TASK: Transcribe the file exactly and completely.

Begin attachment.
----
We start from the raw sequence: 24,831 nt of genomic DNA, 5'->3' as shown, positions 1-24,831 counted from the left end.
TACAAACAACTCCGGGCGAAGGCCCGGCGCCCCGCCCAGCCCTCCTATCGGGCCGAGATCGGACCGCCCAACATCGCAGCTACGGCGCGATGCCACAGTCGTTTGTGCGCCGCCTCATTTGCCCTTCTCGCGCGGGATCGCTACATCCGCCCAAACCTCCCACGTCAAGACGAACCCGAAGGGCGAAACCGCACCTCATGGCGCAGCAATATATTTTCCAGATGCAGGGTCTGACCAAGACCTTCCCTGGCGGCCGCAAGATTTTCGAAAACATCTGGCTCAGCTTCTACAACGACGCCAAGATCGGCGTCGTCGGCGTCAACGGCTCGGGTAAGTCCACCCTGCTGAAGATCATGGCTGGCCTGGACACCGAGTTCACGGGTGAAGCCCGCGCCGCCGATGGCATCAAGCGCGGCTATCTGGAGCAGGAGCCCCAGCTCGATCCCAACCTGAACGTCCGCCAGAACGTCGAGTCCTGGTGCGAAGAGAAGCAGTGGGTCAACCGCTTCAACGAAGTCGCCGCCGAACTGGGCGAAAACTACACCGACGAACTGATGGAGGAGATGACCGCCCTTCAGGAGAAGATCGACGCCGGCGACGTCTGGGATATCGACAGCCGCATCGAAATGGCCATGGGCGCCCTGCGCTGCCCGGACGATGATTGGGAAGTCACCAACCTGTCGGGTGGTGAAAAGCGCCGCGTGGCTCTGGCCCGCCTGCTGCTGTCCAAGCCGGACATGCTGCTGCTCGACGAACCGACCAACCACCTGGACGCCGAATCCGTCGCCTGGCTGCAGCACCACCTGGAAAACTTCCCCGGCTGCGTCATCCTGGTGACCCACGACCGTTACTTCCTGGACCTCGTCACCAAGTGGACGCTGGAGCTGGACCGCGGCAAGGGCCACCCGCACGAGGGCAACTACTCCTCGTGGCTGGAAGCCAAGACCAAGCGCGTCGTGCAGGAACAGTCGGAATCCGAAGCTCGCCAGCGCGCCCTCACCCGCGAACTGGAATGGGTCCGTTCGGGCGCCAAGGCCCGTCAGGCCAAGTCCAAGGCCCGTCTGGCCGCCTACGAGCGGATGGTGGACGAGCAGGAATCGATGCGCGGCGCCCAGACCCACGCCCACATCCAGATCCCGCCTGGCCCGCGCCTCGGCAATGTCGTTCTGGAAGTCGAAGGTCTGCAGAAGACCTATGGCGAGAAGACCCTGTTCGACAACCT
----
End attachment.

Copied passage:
We start from the raw sequence: 24,831 nt of genomic DNA, 5'->3' as shown, positions 1-24,831 counted from the left end.
TACAAACAACTCCGGGCGAAGGCCCGGCGCCCCGCCCAGCCCTCCTATCGGGCCGAGATCGGACCGCCCAACATCGCAGCTACGGCGCGATGCCACAGTCGTTTGTGCGCCGCCTCATTTGCCCTTCTCGCGCGGGATCGCTACATCCGCCCAAACCTCCCACGTCAAGACGAACCCGAAGGGCGAAACCGCACCTCATGGCGCAGCAATATATTTTCCAGATGCAGGGTCTGACCAAGACCTTCCCTGGCGGCCGCAAGATTTTCGAAAACATCTGGCTCAGCTTCTACAACGACGCCAAGATCGGCGTCGTCGGCGTCAACGGCTCGGGTAAGTCCACCCTGCTGAAGATCATGGCTGGCCTGGACACCGAGTTCACGGGTGAAGCCCGCGCCGCCGATGGCATCAAGCGCGGCTATCTGGAGCAGGAGCCCCAGCTCGATCCCAACCTGAACGTCCGCCAGAACGTCGAGTCCTGGTGCGAAGAGAAGCAGTGGGTCAACCGCTTCAACGAAGTCGCCGCCGAACTGGGCGAAAACTACACCGACGAACTGATGGAGGAGATGACCGCCCTTCAGGAGAAGATCGACGCCGGCGACGTCTGGGATATCGACAGCCGCATCGAAATGGCCATGGGCGCCCTGCGCTGCCCGGACGATGATTGGGAAGTCACCAACCTGTCGGGTGGTGAAAAGCGCCGCGTGGCTCTGGCCCGCCTGCTGCTGTCCAAGCCGGACATGCTGCTGCTCGACGAACCGACCAACCACCTGGACGCCGAATCCGTCGCCTGGCTGCAGCACCACCTGGAAAACTTCCCCGGCTGCGTCATCCTGGTGACCCACGACCGTTACTTCCTGGACCTCGTCACCAAGTGGACGCTGGAGCTGGACCGCGGCAAGGGCCACCCGCACGAGGGCAACTACTCCTCGTGGCTGGAAGCCAAGACCAAGCGCGTCGTGCAGGAACAGTCGGAATCCGAAGCTCGCCAGCGCGCCCTCACCCGCGAACTGGAATGGGTCCGTTCGGGCGCCAAGGCCCGTCAGGCCAAGTCCAAGGCCCGTCTGGCCGCCTACGAGCGGATGGTGGACGAGCAGGAATCGATGCGCGGCGCCCAGACCCACGCCCACATCCAGATCCCGCCTGGCCCGCGCCTCGGCAATGTCGTTCTGGAAGTCGAAGGTCTGCAGAAGACCTATGGCGAGAAGACCCTGTTCGACAACCT